Changes in colour temperature are much more noticeable at low values than at high values. For example, a change of 500K from 8,000K to 8,500K might produce a difference in colour so small that it would not be noticed. However, the same change of 500K from 3,000K to 3,500K would bring about a significant colour shift. This problem is solved by the micro-reciprocal degrees scale (mired), which takes such variations in to account.
Mired values are calculated by multiplying the inverse of the colour temperature by one million, and are used as the unit of colour temperature measurement for colour temperature compensation filters. For example, a colour temperature of 5,000K is represented by a value of 1 / 5,000 x 106 = 200. The mired correction, which is typically used for selecting appropriate colour temperature compensation filters, is then calculated by subtracting the mired value of the light source from the mired value of the white balance setting. If a photographer is working in a room illuminated by tungsten lighting with a colour temperature of 2,900K (mired value 345) and the camera is set to a white balance value of 5,000K (mired value 200), the difference is 200 - 345 = -145 mired. The appropriate correction can therefore be achieved using a cool (blue) filter with a mired value of 145. Had the correction value been positive, the filter would have been warm (amber).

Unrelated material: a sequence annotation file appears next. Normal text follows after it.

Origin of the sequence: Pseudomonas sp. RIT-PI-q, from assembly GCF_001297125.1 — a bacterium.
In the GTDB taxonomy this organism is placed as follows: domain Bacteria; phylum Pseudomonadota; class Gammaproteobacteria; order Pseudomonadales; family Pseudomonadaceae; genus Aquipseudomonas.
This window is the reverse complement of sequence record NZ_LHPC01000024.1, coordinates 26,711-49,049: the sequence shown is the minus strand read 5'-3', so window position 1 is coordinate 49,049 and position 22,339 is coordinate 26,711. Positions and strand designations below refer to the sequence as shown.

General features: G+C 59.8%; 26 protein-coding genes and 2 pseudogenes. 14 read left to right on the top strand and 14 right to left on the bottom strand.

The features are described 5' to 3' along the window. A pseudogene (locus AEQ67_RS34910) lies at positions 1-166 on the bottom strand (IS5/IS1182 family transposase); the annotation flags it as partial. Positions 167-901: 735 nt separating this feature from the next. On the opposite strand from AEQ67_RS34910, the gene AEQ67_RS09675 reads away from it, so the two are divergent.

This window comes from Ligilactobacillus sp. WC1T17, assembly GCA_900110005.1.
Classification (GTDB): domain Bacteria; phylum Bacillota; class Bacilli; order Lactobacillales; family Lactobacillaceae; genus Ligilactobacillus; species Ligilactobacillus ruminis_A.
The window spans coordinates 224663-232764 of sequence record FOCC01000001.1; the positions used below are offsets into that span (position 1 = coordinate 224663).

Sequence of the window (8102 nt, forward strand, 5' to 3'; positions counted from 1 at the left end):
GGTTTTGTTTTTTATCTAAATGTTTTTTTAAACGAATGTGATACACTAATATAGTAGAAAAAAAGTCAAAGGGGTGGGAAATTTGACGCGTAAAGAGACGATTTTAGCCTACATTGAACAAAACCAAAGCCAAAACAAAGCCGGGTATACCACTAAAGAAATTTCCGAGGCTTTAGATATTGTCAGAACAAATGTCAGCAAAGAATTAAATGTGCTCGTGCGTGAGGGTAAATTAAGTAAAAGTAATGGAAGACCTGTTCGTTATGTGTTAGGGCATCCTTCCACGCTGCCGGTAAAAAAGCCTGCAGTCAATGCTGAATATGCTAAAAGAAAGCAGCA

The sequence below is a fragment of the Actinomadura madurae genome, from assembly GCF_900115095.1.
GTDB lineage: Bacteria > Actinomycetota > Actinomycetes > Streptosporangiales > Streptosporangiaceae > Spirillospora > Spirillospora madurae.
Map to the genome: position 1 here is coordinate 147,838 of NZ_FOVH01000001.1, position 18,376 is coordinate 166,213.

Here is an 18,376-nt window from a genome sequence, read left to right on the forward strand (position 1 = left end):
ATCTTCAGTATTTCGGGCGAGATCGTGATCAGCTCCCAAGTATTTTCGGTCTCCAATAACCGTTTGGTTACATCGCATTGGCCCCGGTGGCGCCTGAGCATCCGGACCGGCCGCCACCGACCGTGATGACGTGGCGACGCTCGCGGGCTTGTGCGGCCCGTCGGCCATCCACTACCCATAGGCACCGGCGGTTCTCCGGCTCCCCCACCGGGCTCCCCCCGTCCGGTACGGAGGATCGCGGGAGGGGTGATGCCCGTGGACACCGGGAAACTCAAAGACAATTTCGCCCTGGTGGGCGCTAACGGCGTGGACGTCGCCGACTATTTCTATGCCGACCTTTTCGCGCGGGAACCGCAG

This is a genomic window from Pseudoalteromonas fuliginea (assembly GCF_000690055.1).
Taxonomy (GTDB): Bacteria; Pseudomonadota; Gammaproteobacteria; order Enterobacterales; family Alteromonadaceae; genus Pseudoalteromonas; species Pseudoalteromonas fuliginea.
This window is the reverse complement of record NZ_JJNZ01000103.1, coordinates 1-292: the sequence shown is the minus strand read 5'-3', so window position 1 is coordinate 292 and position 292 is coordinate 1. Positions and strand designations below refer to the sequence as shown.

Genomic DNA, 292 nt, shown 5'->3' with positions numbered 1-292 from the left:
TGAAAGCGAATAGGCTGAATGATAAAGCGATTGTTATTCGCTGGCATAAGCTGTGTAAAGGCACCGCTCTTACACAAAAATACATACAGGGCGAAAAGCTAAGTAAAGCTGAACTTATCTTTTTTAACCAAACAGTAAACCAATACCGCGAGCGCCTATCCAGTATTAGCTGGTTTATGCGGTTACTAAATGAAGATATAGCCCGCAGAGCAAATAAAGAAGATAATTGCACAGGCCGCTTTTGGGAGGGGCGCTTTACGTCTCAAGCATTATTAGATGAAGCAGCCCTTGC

The alternative approach, with a modern DSLR, is of course to set the white balance correctly before beginning work.